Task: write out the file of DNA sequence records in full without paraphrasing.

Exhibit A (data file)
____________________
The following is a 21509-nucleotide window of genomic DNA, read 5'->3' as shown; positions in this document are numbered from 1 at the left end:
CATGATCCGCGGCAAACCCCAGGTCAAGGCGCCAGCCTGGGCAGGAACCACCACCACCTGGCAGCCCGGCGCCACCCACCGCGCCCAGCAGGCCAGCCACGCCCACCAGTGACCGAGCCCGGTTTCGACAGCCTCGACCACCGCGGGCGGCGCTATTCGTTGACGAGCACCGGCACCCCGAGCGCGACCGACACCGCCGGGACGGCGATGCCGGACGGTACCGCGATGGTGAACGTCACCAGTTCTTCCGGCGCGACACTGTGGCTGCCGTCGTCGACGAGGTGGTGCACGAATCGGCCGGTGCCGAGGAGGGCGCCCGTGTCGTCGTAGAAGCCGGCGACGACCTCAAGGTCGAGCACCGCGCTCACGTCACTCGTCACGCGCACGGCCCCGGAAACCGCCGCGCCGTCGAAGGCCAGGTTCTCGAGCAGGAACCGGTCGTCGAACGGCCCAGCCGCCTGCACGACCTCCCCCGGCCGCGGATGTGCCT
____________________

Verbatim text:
The following is a 21509-nucleotide window of genomic DNA, read 5'->3' as shown; positions in this document are numbered from 1 at the left end:
CATGATCCGCGGCAAACCCCAGGTCAAGGCGCCAGCCTGGGCAGGAACCACCACCACCTGGCAGCCCGGCGCCACCCACCGCGCCCAGCAGGCCAGCCACGCCCACCAGTGACCGAGCCCGGTTTCGACAGCCTCGACCACCGCGGGCGGCGCTATTCGTTGACGAGCACCGGCACCCCGAGCGCGACCGACACCGCCGGGACGGCGATGCCGGACGGTACCGCGATGGTGAACGTCACCAGTTCTTCCGGCGCGACACTGTGGCTGCCGTCGTCGACGAGGTGGTGCACGAATCGGCCGGTGCCGAGGAGGGCGCCCGTGTCGTCGTAGAAGCCGGCGACGACCTCAAGGTCGAGCACCGCGCTCACGTCACTCGTCACGCGCACGGCCCCGGAAACCGCCGCGCCGTCGAAGGCCAGGTTCTCGAGCAGGAACCGGTCGTCGAACGGCCCAGCCGCCTGCACGACCTCCCCCGGCCGCGGATGTGCCT